Have leftover pomegranates in the fridge? Don’t eat the seeds yourself? Wondering, can chickens eat pomegranate and seeds?
Chickens can eat pomegranates, yes. They are not toxic or harmful in any way, and they’re packed with good nutrition too. This includes the seeds and the rind too.
Are Pomegranates Healthy for Chickens?
Pomegranates are unusual fruits, aren’t they?
They have a hard reddish rind, and when you cut them open there are pockets of jewel-like seeds called arils.
Pomegranates are a great source of fiber, calcium, iron, potassium, as well as a range of minerals, vitamins, and antioxidants.
There’s no doubt they are one of the healthiest fruits, for both us and chickens. Chickens have different dietary requirements than us, but they do benefit from nutrient-dense fruits like pomegranates.
How to Feed Pomegranates to Chickens
All parts of the fruit are safe to eat, so don’t worry about putting it all out.
We don’t eat the skin because it’s too tough and tasteless. We don’t eat the white pithy part either, apparently, this is because it’s very bitter.
I’ve never tried to eat either of these parts, but I’m going to next time just so I can say I’ve tried it.
When feeding pomegranates to chooks, you have a few options:
- You can simply chop up whatever you want to give them into small easy to eat bits and put in their feeder or scatter it.
- What I do with some fruits that have a hard skin is to chop them in half and leave them out to be pecked at.
- Or, another thing I do with some fruits, like bananas or a bunch of grapes, is to hang them from a piece of string. This gives my chickens something to peck at and play around with.
- You could scatter the seeds around where they roam too. They are shiny, easy to find, and will give them something to scratch and forage around for.
Related – Do chickens have many taste buds? Nope, that’s why they don’t mind bitter foods.
Other Fruits That Chickens Can Eat
If your flock are fruit monsters like mine is, there are loads of other fruits you can see if they like.
Here are some of the best fruits for chickens:
Grapes – These are a flock favorite here. Any size, shape, or color. If they’re grapes, they’re going to get eaten quickly.
All Berries – I haven’t come across a berry that chickens didn’t like. I’m talking about the mainstream types, mulberries, strawberries, raspberries, etc. If you have a rare type of berry growing nearby, I’d double check first.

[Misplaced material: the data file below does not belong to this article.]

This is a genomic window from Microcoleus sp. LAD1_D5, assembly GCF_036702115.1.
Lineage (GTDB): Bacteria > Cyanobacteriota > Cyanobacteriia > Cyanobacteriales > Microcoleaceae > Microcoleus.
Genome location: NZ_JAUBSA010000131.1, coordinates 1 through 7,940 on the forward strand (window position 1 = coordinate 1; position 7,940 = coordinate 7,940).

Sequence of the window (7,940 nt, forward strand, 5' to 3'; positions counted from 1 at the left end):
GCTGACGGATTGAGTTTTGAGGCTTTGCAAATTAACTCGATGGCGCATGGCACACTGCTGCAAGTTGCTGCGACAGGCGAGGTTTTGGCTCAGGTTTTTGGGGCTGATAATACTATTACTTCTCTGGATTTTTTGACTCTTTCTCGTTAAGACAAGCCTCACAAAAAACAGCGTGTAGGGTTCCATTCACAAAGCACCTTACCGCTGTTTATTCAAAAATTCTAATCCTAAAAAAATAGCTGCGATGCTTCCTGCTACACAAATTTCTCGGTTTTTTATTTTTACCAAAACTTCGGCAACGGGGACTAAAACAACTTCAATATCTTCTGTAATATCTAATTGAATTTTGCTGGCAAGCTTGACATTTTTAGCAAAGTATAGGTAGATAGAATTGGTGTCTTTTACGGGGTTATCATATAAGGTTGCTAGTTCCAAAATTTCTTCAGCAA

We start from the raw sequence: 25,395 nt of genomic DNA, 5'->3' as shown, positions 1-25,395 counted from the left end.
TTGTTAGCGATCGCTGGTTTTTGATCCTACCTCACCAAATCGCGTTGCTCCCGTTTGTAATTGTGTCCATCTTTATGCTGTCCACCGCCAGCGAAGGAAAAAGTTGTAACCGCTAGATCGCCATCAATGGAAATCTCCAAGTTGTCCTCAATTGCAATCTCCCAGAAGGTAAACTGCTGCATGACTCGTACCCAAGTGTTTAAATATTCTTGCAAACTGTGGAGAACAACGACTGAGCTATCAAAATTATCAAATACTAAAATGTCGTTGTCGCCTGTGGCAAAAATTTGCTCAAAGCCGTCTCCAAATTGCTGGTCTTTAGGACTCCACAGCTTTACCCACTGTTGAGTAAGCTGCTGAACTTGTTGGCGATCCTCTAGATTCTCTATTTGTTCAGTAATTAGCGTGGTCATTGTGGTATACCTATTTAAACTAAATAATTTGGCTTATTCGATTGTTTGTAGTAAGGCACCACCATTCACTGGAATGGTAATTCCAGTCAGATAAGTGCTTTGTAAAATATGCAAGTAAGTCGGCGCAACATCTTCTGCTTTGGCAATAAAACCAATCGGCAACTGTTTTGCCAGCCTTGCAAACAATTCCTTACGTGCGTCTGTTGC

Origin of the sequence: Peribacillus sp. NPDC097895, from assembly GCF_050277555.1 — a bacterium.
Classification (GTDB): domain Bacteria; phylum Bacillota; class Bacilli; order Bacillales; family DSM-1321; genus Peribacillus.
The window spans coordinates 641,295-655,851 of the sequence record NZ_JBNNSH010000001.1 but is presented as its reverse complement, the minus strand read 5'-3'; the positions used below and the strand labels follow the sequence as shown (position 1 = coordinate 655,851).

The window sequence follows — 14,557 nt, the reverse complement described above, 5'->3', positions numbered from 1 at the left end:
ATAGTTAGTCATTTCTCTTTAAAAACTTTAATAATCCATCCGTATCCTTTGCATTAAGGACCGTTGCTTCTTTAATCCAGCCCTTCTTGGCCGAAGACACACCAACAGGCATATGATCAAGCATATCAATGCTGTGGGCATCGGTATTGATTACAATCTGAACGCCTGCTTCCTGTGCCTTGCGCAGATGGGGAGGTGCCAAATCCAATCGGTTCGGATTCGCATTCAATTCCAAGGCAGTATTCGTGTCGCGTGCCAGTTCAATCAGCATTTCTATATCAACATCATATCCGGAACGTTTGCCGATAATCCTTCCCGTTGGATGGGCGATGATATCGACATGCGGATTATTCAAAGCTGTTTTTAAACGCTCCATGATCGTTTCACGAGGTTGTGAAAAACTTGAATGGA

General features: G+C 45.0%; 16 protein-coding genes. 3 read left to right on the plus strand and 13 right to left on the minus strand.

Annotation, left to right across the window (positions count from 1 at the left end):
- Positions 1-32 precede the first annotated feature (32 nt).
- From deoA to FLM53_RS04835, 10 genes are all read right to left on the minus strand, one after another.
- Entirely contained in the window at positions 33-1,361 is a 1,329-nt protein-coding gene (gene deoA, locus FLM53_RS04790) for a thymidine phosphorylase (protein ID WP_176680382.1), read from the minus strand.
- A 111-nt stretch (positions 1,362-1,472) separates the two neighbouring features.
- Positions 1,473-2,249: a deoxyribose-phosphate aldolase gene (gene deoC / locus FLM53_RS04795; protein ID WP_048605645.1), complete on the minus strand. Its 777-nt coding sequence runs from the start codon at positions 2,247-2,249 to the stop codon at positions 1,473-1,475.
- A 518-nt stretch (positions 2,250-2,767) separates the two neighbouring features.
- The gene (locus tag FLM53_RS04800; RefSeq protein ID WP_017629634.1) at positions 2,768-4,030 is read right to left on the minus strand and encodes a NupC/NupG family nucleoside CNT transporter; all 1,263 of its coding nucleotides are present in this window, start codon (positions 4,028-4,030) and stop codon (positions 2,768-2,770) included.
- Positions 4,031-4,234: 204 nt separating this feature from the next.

Melons – Watermelons and cantaloupes, in particular, are great for chickens. They’re easy to feed, just slice them in half, and they are water-dense as well as containing minerals, vitamins, etc.
Prunes – Prunes are a bit high on the sugary side, but in my experience chickens love them and they provide some good nutritional value.
Apples – We have a crab apple tree nearby, so for most of the year my chicks get to enjoy free apples.
Bananas – This is a nice soft fruit and another one you can hang if you want to give your flock something to play peck-away at.
These are some of the fruits I feed my flock. You can feed chickens almost any fruit really though.
Some owners think citrus is bad for chickens, but I’ve never been able to find any good scientific evidence to confirm this.
If you’re feeding them something for the first time, just do a quick check or ask someone that’ll be able to confirm it’s OK.
Foods Chickens Can’t Eat
Most foods are fine in moderation. Some are harmful though, and it’s important you’re aware of what foods you shouldn’t give to your chickens.
Here are some foods that contain potentially harmful toxins:
(Green) Potatoes – Potatoes are a constant source of confusion for backyard flock owners. Some people say they’re toxic, some say they aren’t, and some people seem to be unaware of any dangers.
The facts are, that potatoes are part of the nightshade family of vegetables. This group possesses a toxin called solanine, which they produce to harm pests trying to eat them.
It’s only present in certain parts of the plants though. In the case of potatoes, solanine is only present when they turn green due to being exposed to sunlight.
Coffee and Tea – I’m not suggesting you’re going to be taking out a cup of morning coffee for your chicks here. If you use coffee grounds or tea bags in your compost keep you need to be aware that caffeine is toxic to chickens.
Chocolate – If you have other household pets like cats and dogs you’ll be aware that chocolate is toxic to a lot of animals.
Chickens are on that list too. The same two compounds have ill-effects on other pets – theobromine and caffeine – also cause chickens heart problems.
Raw Beans – This is a really important one to be aware of. Even a small amount of raw beans can be fatal to a chicken. Until properly cooked, beans contain a toxin called phytohaemagglutinin.
That’s not a complete list, but it’s some of the more dangerous and commonly found foods you may have been tempted to share with your flock.
In Summary – Can Chickens Eat Pomegranate?
Yes, pomegranates are super healthy and tasty. Your chickens will be more than happy to eat the fruit and seeds and will benefit from this nutrient-dense fruit.
Keep in mind that around 90% of a chicken’s diet should come from a good quality chicken feed.
You have some room to share different treats with them though. Fruits, vegetables, and herbs are some of the best “treats” for chooks.
The health benefits of pomegranate – BBCGoodFood.com
What is solanine and is it toxic – Food-info.net
Image credits – Header image by Max Welt, pomegranate image by Photo by Nasim Keshmiri on Unsplash